News Research Scholar Voices Symposium

Embracing Cultural Awareness in Global Health Research

October 7, 2023 | Allison Martinez, McDonnell Scholar

Panelist respond to audience questions during the Global Health Plenary Session held on Oct. 7, 2023. From left to right: Leuyao Wang, Sebastian Vallejo Vera, Gabriela Vintimilla Andrade, George Kyei, and Jorge Llibre Guerra.

A small change can make a big difference. Mikhuna, a pilot clinical study in Ecuador, showed us the striking impact that a change in nutrition has on enhancing fetal growth and development. This is the result of the collaborative work of Lora Iannotti, professor at the Brown School at founder and director of the E3 Nutrition Lab at Washington University in St. Louis,  Iván Tomás Palacios Leon, professor at School of Medicine at Universidad San Francisco de Quito, and Gabriela Vintimilla Andrade, doctoral research coordinator at the University San Francisco de Quito. Their study not only showed promising clinical results but also shed light on the importance of having a strong cultural awareness while performing research, a recurring theme throughout the Global Health Challenges session at the McDonnell Academy Global Research Symposium

Allison Martinez 2023
Allison Martinez
McDonnell Scholar
Biomedical Engineering PhD student at McKelvey School of Engineering
Cultural Awareness is key

Strong cultural awareness fosters trust and cooperation with research participants, creating more open and meaningful connections that result in richer and more truthful data collection. Avoiding inadvertently marginalizing or misrepresenting certain groups can help minimize the health disparities around the globe. A fact that was shown by the work of Jorge Llibre Guerra, assistant professor of neurology at the School of Medicine at Washington University in St. Louis, and Marisol Londoño Castaño, professor of bioethics in research at the University of Antioquia School of Medicine, whose work is enhancing the use of medical genetic services and family counseling for Alzheimer’s disease in Latin America. 

Prof. Gabriela Vintimilla Andrade presents research on the Mikuna project. Participants attend workshops geared towards improving maternal and fetal nutrition to promote healthy growth and development. Cultural awareness has been a key factor in promising clinical results.
Representation in Research Matters

Highlighting the importance of representation in both the researchers and participants of a study was demonstrated in collaborative studies conducted by George Kyei, associate professor of medicine and associate professor of molecular microbiology at the School of Medicine at Washington University in St. Louis, and Evelyn Bonney, virologist and senior research fellow at the Noguchi Memorial Institute for Medical Research at the University of Ghana on finding a cure for HIV in Ghana.  Their talk focused on ending the stigma associated with HIV and reflecting on how underrepresented Africa is in the setting of HIV research despite being the home of two-thirds of all people living with HIV. Today, their contribution “of the African people, by the African people, for the African people.”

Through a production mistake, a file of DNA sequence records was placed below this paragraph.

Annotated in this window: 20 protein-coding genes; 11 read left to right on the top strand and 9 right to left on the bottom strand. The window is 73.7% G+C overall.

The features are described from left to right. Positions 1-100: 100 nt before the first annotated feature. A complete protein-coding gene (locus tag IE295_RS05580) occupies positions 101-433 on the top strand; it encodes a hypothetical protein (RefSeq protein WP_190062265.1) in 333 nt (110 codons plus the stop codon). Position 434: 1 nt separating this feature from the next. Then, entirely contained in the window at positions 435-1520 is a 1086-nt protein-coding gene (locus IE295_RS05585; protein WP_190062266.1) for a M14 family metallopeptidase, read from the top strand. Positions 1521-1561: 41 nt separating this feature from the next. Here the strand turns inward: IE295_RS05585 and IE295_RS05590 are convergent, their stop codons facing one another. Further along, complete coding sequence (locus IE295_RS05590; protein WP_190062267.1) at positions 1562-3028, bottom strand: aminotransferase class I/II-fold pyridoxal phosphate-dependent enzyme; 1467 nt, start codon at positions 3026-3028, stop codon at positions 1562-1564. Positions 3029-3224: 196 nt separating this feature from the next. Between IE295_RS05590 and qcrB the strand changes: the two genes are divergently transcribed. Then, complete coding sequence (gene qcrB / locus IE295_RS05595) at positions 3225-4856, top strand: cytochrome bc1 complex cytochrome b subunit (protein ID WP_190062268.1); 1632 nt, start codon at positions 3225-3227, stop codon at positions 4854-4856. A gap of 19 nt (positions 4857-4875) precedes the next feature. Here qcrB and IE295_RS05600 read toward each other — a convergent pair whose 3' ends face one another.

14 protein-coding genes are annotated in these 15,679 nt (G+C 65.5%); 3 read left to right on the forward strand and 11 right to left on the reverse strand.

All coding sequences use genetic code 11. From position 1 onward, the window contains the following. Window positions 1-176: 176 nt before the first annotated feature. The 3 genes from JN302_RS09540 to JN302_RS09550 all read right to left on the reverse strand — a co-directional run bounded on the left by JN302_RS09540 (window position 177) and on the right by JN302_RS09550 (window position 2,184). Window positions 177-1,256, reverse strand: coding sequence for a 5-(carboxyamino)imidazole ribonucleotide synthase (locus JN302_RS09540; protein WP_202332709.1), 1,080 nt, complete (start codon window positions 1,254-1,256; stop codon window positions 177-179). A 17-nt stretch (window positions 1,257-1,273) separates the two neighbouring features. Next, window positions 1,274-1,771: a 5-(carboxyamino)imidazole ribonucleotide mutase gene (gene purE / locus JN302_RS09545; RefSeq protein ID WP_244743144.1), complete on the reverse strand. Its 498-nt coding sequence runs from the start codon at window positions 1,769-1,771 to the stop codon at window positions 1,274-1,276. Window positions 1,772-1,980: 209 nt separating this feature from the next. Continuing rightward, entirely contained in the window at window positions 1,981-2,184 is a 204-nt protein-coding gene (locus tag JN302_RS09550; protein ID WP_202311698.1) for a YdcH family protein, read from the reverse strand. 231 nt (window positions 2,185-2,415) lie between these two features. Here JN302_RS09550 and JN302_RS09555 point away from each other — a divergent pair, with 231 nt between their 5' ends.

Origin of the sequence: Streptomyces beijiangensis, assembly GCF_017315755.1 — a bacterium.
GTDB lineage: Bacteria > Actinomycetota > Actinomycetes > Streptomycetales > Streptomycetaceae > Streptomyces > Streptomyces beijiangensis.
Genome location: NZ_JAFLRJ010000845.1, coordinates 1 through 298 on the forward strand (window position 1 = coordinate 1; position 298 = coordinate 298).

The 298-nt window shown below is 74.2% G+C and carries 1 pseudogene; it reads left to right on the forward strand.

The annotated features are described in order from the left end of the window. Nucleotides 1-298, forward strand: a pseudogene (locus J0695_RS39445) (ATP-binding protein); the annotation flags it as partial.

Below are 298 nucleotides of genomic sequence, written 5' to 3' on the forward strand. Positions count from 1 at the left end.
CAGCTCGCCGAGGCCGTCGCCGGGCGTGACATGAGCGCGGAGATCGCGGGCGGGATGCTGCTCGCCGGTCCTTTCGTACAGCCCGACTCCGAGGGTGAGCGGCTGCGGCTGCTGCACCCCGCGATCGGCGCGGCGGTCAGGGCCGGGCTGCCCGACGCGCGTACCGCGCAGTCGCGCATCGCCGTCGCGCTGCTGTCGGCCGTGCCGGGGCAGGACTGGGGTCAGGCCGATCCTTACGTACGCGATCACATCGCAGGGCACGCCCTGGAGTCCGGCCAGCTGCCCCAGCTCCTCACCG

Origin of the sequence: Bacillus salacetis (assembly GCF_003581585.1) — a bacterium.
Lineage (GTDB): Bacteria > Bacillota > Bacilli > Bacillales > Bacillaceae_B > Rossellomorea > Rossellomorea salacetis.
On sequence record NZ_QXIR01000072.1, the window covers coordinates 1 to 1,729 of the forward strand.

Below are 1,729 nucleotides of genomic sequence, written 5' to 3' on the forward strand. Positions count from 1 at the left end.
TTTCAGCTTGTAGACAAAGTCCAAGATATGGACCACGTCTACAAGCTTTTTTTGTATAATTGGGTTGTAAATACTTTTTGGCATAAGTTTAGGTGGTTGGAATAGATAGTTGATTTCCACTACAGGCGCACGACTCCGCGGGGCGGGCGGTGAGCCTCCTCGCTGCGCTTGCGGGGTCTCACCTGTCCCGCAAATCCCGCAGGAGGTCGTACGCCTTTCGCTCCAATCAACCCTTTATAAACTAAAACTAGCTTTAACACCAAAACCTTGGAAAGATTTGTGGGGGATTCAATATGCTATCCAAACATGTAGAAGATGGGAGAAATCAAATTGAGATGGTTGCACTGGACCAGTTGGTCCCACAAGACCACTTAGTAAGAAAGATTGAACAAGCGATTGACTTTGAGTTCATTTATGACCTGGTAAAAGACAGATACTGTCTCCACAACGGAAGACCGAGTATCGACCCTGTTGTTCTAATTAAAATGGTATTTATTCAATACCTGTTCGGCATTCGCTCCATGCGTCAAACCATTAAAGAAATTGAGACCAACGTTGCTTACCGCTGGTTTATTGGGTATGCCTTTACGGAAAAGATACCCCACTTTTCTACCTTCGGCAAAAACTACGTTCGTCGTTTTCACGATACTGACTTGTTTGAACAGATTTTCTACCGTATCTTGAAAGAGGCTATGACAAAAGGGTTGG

On the heels of the topic of representation, the work of Leyao Wang, assistant professor in the Division of Allergy and Immunology at Washington University School of Medicine, Beatrice Irene Nyan, professor at the University of Ghana and head of the pediatrics department at the University of Ghana Medical Center, and Christiana Kuti, senior obstetrician/gynecologist at the University of Ghana Medical Center, showed the importance of interdisciplinary research by characterizing the infant nasal microbiome on a global scale. Their studies are not only molecular and developmental but also population-based, once again emphasizing the importance of having multiple perspectives through the collaboration of experts in diverse fields.

Attendees engaging in dialogue following the informative Global Health Challenges Session.
Interdisciplinary Research Facilitates Academic Advancement

Fostering a culture of interdisciplinary research is not only essential for academic advancement but also for addressing the most pressing global challenges of our time. The fascinating work of Guillermo Rosas, associate professor of political science in Arts & Sciences at Washington University in St. Louis, and Sebastián Vallejo Vera, assistant professor of political science at the University of Western Ontario showed that, once again, awareness is crucial not only for the execution of research but also for the delivery of the findings. Why should a scientist care about politics? A question, I am sure a lot of us have. Their collaboration showed how political ideology played a major role in the mitigation of the recent pandemic of COVID-19 in the Americas. 

This was a session full of insightful discoveries and rich discussions. Every single one of these studies is the reflection of how embracing diversity in all its forms, and fostering collaboration across disciplines, not only empowers underrepresented communities and amplifies their voices but also fuels the collective intellect of humanity to tackle the intricate challenges that lie ahead. The synergy of diverse knowledge creates solutions that can change our world for the better.